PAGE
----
Broom This article is under the scope of the Actor Cleanup Project and has yet to be cleaned up to a higher standard of quality. It may contain errors, spelling, grammar and structure issues, or inconsistent formats. Reader's discretion is advised until fixing is done.

You can help clean up this page by correcting spelling and grammar, removing factual errors and rewriting sections to ensure they are clear and concise, and moving some elements when appropriate.

David Allen Ogden Stiers[1] (born October 31, 1942 - March 3, 2018)[2] (pronounced Sty-ers)[3] was an American actor, conductor and a voice actor for Regular Show who is well known for portraying Major Charles Emerson Winchester III on M*A*S*H.[2][4][1]

Early life

David Allen Ogden Stiers was born on October 31, 1942 in Peoria, Illinois, the only child of Kenneth Truman Stiers and Margaret Elizabeth Ogden.[2][5] He first attended high school at Urbana, Illinois, where he was a classmate of future reviewer Roger Ebert and co-wrote a science fiction newspaper with Ebert.[1] He later moved to Eugene, Oregon, attending North Eugene High School, graduating in 1960.[2] He attended college at the University of Oregon before being expelled from the school.[6] He then began attending Juilliard School of Drama, where he graduated in 1972, studying theater and acting.[1][2][7]


Broadway and television

He made his film debut Drive, He Said in 1971, and voice acted in the film THX 1138.[8][7] Stiers would then act both on television and on Broadway, being on such sitcoms as The Mary Tyler Moore Show, Kojak, Charlie's Angels and Rhoda and in such plays as The Beggar's Opera and Ulysses in Nighttown for the California Shakespeare.[7][9] He also was the prologue narrator on the Broadway adaption of Beauty and the Beast and more recently played General Henry Waverly in the musical Irving Berlin's White Christmas.[9] He later appeared in the television shows Ally McBeal, The Practice, Dr. Quinn, Medicine Woman, Wings, Matlock and Star Trek: The Next Generation.[10]

M*A*S*H* and voiceovers

Stiers would eventually win the role of Major Charles Emerson Winchester III on M*A*S*H, which would become his breakout role.[1] For his work in television he then decided to embark on a voiceover career, beginning to work for Disney, providing the voices of such characters as Cogsworth in Beauty and the Beast, Governor Ratcliffe in Pocahontas, Dr. Jumba Jookiba in Lilo & Stitch Mr. Narrator in the Winnie the Pooh media, and Mr. Jolly in Teacher's Pet.[7][4] In 2001 he was nominated for an Annie Award in the category of "Outstanding Individual Achievement for Voice Acting by a Male Performer in an Animated Television Production" for voicing Mr. Jolly.[11] He has also been nominated for three Emmy awards.[1] His voice acting agency is Vox, Inc.[12]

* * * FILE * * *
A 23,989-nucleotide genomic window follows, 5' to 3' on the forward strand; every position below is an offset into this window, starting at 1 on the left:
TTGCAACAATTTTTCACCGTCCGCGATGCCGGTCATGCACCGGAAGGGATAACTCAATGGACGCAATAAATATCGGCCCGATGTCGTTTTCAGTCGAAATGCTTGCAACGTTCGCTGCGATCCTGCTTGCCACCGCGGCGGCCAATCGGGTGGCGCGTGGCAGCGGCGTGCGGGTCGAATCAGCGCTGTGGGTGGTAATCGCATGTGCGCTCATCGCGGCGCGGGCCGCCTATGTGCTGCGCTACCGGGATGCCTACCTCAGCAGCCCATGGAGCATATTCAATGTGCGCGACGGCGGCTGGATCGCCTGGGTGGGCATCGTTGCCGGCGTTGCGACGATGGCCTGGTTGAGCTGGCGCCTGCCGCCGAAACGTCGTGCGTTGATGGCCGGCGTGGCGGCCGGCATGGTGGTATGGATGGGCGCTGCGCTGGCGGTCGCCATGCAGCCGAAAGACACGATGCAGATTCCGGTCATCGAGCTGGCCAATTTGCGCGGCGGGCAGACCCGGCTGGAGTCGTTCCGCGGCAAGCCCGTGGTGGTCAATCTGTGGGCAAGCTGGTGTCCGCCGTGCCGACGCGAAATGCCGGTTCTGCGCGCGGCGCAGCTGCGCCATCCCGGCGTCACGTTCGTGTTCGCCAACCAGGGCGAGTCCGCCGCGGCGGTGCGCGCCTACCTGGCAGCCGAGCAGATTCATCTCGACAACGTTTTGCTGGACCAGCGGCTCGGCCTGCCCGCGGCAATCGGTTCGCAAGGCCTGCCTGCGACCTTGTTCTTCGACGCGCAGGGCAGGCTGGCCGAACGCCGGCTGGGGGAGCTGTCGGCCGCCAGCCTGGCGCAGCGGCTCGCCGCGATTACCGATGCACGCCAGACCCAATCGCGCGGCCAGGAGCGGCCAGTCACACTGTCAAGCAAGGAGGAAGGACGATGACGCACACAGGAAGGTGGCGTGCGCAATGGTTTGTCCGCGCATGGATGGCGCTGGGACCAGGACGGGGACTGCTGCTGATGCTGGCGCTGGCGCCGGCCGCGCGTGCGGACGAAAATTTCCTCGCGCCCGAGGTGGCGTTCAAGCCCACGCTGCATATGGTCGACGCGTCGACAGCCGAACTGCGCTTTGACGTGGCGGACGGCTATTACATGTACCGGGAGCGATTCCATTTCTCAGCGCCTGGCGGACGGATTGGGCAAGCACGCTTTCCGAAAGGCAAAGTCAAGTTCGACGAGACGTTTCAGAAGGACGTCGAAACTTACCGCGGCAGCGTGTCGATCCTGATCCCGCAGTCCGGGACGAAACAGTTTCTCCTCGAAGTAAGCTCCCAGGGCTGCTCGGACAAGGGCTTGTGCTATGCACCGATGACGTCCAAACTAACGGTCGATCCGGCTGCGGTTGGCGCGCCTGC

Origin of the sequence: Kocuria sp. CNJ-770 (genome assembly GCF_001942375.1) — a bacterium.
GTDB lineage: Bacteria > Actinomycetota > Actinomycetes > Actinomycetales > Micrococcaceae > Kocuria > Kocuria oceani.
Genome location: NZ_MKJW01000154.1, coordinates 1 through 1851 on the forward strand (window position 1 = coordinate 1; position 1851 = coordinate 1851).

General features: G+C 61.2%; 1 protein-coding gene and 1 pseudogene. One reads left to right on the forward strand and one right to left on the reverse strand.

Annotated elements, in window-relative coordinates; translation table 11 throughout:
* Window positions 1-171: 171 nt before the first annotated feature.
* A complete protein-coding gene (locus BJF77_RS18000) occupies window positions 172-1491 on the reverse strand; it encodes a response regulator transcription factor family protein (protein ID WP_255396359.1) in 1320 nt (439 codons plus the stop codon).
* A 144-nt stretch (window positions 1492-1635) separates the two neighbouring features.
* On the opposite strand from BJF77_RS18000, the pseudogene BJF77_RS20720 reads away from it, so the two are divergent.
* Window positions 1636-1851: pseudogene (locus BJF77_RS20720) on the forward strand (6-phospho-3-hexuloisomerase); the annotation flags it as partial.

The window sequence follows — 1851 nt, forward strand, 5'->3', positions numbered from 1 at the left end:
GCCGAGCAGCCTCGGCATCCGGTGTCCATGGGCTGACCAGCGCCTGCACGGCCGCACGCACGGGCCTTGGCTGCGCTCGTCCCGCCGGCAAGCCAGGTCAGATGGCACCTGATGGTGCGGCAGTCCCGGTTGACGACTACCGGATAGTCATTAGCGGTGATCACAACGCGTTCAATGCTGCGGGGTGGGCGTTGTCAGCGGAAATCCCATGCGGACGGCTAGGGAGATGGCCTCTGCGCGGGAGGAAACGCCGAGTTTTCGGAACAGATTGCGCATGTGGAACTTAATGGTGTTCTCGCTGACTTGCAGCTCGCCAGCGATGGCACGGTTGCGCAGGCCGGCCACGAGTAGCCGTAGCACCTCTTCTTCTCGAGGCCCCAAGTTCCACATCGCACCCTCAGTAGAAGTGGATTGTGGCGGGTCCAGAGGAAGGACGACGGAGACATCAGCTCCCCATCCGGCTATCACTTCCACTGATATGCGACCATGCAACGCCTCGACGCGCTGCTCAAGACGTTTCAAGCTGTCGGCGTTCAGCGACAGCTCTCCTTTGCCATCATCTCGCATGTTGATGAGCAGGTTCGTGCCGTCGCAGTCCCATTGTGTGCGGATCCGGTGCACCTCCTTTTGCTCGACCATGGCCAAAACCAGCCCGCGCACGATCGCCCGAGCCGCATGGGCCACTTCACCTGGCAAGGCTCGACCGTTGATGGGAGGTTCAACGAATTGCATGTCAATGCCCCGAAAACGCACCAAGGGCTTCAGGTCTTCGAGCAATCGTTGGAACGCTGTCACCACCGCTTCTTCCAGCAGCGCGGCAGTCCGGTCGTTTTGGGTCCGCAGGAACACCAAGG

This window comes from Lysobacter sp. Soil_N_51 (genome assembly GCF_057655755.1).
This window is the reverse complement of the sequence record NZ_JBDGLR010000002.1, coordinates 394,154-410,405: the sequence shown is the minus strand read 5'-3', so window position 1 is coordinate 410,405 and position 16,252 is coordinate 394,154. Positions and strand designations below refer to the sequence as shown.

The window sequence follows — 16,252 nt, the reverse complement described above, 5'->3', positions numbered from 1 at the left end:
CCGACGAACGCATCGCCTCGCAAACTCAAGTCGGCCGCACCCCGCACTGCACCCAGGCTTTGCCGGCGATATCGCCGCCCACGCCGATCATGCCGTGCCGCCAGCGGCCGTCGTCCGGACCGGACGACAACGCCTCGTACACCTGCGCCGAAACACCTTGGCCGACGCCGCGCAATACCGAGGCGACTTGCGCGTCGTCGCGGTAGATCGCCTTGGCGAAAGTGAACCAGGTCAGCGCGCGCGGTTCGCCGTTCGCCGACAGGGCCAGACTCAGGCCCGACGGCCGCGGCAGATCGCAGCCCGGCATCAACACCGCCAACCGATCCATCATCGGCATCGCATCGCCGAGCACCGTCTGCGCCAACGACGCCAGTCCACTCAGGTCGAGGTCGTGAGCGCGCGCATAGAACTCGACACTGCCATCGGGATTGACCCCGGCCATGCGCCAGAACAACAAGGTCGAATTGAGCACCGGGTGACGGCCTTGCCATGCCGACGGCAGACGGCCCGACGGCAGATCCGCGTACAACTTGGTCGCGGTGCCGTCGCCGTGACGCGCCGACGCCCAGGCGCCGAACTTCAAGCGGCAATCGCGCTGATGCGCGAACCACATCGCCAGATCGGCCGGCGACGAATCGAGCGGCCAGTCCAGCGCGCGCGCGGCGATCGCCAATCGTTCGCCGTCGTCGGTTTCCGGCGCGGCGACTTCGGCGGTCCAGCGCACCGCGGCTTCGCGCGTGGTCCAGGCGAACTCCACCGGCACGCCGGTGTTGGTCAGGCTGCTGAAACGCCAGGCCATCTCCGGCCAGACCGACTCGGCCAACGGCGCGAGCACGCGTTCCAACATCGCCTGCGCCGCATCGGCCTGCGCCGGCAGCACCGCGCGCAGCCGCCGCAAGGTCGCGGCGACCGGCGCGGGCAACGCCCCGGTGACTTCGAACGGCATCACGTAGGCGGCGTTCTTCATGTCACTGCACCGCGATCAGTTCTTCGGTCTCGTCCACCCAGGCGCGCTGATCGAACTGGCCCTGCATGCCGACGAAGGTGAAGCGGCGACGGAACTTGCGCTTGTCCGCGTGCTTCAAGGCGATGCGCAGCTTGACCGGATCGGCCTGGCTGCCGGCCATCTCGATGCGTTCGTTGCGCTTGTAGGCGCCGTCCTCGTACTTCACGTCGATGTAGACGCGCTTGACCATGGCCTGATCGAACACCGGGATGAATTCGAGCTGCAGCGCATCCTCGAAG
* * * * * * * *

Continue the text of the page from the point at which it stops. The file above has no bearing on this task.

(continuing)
Stiers passed away on March 3, 2018 from bladder cancer. He was survived by his son.

Voice credits

Season 2

  1. "Dizzy" - Mr. Maellard
  2. "Benson Be Gone" - Mr. Maellard

Season 3

  1. "Busted Cart" - Mr. Maellard

Season 4

  1. "The Christmas Special" - Mr. Maellard
  2. "Limousine Lunchtime" - Mr. Maellard

Season 5

  1. "Guitar of Rock" - Mr. Maellard
  2. "Gold Watch" - Mr. Maellard
  3. "Take the Cake" - Mr. Maellard

Season 6

  1. "New Bro on Campus" - Mr. Maellard
  2. "Terror Tales of the Park IV" - Mr. Maellard
  3. "Men in Uniform" - Mr. Maellard

Season 7

  1. "The Lunch Club" - Mr. Maellard
  2. "The Dome Experiment" - Mr. Maellard
  3. "Maellard's Package" - Mr. Maellard
  4. "The Button" - Mr. Maellard

Season 8

  1. "One Space Day at a Time" - Mr. Maellard
  2. "The Ice Tape" - Mr. Maellard

Personal life

Stiers was openly gay.[2] In a 1997 interview, he was asked if he was gay, but declined the claim: "No, I'm not. But, I believe that we're all the same person differently expressed."[2] However, 12 years later in 2009, he admitted in a later interview he was gay, and elaborating why he did not reveal it earlier: "Yes, I am. Very proud to be so. I enjoy working and even though many have this idealistic belief that the entertainment industry and studios like Walt Disney are gay friendly. For the most part they are, but that doesn't mean for them that business does not come first."[2]

Stiers' political affiliation was Democratic.[2] He also had a scar under his chin from a bicycle accident he was in during his mid-30s.[1] He was also a conductor for symphony and pop orchestras, working as an associate conductor for such orchestras as the Newport Symphony Orchestra and at the Ernest Bloch Music Festival.[1][13] Stiers also knows how to play the French horn and the piano.[14] He resided in Newport, Oregon.[13]

External links


  1. 1.0 1.1 1.2 1.3 1.4 1.5 1.6 1.7
  2. 2.0 2.1 2.2 2.3 2.4 2.5 2.6 2.7 2.8
  4. 4.0 4.1
  7. 7.0 7.1 7.2 7.3
  8. Ogden Stiers&f=false
  9. 9.0 9.1
  13. 13.0 13.1'S+A+NEW+RANK,+AND+A+HOMECOMING+OF+SORTS,+FOR...-a0139233822
Community content is available under CC-BY-SA unless otherwise noted.